Shareef also dismissed allegations of corruption in the use of the independence day budget. The home ministry has received special permission from the finance ministry to award some projects without a bidding process due to lack of time.

The president’s office minister refused to disclose the total amount allocated for independence day, but finance minister Abdulla Jihad last week told Minivan News the budget was MVR150 million (US$9.7million).

 

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Government appeals for cooperation with Independence Day celebrations

The government has appealed for public cooperation for planned events to celebrate the upcoming 50th Independence Day on July 26.

“The celebration of Independence Day should involve everyone. I call on every Maldivian to cooperate with the celebrations,” President’s Office Minister Abdulla Ameen said last week.

A special office was launched on Thursday (March 19) to oversee events planned by the government to mark the golden jubilee of independence.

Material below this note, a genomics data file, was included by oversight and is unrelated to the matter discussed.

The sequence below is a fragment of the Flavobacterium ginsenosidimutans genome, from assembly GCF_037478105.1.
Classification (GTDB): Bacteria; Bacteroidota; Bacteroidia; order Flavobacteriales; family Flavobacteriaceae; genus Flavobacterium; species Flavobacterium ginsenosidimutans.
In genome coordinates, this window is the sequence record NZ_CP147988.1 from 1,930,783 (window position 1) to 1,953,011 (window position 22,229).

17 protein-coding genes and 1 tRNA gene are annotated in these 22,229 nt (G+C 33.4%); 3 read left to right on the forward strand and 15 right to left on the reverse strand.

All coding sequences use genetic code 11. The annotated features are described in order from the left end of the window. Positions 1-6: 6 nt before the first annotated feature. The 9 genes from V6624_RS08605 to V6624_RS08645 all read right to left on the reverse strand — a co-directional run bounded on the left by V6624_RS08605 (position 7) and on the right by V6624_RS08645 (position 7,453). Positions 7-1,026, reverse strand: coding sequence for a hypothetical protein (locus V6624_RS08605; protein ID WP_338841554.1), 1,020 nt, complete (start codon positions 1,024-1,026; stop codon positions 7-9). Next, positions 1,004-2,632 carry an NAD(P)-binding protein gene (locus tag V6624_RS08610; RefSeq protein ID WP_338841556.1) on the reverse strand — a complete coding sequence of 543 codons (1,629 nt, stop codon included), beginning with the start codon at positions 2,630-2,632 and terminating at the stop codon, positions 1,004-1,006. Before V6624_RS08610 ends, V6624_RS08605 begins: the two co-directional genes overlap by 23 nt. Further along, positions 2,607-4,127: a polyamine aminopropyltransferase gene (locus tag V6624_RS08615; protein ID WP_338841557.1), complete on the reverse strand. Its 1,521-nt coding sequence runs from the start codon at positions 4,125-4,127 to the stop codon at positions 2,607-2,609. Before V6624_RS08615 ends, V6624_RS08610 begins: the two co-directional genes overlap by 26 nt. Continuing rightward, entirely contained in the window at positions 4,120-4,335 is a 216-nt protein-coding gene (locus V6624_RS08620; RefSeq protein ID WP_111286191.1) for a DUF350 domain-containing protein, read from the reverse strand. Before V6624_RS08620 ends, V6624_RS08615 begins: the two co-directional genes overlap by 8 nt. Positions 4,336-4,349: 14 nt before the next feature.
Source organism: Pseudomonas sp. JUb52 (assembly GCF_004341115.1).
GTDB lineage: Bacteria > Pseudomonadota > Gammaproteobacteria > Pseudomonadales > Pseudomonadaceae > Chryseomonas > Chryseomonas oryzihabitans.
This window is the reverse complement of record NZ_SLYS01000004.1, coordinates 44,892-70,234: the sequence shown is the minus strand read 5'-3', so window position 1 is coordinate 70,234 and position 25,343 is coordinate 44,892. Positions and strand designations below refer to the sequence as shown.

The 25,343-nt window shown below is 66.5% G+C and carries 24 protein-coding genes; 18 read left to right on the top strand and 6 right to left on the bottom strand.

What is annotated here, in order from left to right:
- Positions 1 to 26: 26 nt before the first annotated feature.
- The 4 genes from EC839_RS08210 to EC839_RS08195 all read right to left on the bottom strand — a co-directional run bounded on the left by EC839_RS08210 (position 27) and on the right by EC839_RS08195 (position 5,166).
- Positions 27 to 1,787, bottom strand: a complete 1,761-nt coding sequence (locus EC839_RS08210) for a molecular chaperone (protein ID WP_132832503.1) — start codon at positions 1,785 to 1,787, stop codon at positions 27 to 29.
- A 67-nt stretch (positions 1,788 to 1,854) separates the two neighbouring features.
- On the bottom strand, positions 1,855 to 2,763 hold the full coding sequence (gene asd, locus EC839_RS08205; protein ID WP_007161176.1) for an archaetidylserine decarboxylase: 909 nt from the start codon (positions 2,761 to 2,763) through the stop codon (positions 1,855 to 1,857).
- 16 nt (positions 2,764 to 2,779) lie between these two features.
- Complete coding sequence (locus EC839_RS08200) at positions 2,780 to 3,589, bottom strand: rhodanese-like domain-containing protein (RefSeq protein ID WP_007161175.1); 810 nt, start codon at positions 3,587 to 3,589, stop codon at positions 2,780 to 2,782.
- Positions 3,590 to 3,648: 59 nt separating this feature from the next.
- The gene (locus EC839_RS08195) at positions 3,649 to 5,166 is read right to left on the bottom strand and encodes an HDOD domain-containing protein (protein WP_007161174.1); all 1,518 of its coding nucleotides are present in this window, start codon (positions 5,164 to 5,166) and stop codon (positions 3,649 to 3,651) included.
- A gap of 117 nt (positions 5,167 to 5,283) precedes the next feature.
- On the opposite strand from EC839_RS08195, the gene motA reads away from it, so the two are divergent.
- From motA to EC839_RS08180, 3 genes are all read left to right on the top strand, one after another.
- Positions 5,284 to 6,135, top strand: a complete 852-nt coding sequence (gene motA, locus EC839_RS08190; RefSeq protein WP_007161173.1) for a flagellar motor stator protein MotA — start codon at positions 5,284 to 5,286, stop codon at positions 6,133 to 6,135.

“The Independence Day celebrations are supervised by the president. The celebrations are carried out with the president’s opinion and advice,” Ameen said at a ceremony after opening the office.

Scheduled events include sky diving, a swimming competition, a bicycle race and a water fountain laser show.

The opposition Maldivian Democratic Party (MDP) has meanwhile accused the government of using the celebrations as a cover to “rob civil liberty” and “empower gangs.”

“From every event we see the government-backed gangs getting more powerful. There is absolutely no freedom whatsoever for the opposition or its supporters. The government with their minority and the so-called peaceful youths are terrorising every other citizen,” MDP Vice President Mohamed Shifaz told Minivan News.

While the Maldives gained independence working alongside development partners and friendly nations, Shifaz contended that the Maldives was now isolated in the international area.

“We got independence by working together with the rest of the world. But 50 years later with President Yameen’s foreign policy Maldives has been isolated from the rest of the world now,” he said.